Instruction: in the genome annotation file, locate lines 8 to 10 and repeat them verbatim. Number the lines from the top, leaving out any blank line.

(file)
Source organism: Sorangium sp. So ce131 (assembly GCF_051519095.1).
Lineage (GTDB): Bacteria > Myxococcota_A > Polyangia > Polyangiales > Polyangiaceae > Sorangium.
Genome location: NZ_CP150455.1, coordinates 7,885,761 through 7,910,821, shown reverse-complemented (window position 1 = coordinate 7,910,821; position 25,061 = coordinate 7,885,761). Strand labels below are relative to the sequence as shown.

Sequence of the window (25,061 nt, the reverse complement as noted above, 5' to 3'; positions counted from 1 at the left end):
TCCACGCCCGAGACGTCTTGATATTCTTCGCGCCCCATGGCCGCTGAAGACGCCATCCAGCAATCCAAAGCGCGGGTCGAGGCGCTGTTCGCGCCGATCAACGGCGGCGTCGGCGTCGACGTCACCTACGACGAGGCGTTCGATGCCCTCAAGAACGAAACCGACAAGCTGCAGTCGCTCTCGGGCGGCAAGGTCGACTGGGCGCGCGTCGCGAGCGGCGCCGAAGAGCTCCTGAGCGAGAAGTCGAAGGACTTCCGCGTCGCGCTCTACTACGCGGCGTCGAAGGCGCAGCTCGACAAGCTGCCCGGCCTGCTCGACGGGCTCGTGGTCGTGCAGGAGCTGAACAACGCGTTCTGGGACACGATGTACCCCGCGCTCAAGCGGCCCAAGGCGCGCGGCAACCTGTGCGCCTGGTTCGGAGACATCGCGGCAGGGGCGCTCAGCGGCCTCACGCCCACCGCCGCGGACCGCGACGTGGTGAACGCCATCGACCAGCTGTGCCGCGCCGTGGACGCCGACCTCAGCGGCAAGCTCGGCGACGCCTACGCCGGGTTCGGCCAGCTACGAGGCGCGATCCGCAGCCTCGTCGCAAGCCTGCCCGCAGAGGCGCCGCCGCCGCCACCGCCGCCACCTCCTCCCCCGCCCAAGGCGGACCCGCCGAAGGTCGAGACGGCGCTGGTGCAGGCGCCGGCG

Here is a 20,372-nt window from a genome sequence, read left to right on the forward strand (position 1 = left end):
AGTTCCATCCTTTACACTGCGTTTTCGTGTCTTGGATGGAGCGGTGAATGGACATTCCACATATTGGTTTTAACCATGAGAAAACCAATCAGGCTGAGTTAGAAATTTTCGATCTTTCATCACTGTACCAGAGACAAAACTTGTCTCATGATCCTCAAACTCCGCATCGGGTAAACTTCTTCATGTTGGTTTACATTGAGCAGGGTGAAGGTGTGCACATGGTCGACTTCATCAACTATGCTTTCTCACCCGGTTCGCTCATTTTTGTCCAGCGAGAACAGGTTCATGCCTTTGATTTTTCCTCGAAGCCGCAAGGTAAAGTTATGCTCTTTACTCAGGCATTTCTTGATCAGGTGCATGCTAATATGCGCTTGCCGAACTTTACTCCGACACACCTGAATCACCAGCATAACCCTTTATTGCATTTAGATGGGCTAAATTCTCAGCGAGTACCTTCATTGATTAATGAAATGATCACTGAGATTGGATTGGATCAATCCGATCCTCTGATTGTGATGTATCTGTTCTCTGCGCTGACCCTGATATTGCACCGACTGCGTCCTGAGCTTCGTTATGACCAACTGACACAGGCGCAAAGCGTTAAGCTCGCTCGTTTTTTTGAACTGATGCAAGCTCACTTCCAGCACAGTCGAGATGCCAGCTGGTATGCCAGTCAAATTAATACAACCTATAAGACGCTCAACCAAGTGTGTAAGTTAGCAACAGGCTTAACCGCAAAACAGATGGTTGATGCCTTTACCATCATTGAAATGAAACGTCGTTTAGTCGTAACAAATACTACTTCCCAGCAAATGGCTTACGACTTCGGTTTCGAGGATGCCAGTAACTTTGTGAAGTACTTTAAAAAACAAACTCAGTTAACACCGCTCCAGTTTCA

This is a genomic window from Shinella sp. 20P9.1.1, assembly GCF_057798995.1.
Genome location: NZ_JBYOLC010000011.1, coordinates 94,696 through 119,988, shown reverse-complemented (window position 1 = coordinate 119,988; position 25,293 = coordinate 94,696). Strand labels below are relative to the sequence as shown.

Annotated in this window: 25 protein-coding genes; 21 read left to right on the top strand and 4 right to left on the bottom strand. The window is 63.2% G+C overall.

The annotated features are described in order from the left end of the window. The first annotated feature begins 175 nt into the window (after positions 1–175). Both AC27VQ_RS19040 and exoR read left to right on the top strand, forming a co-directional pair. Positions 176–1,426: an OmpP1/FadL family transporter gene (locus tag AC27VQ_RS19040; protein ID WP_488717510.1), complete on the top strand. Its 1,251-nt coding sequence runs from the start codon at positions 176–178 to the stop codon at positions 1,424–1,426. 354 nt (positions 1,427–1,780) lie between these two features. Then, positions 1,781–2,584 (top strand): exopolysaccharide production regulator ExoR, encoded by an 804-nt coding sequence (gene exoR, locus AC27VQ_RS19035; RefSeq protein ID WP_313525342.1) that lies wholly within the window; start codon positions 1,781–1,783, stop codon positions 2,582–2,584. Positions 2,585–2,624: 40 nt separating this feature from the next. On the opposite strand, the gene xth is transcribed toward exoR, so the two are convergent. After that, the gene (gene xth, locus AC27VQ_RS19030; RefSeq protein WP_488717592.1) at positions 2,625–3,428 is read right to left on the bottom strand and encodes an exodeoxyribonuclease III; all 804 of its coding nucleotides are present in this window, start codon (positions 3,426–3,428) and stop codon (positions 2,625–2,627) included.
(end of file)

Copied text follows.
This is a genomic window from Shinella sp. 20P9.1.1, assembly GCF_057798995.1.
Genome location: NZ_JBYOLC010000011.1, coordinates 94,696 through 119,988, shown reverse-complemented (window position 1 = coordinate 119,988; position 25,293 = coordinate 94,696). Strand labels below are relative to the sequence as shown.

Annotated in this window: 25 protein-coding genes; 21 read left to right on the top strand and 4 right to left on the bottom strand. The window is 63.2% G+C overall.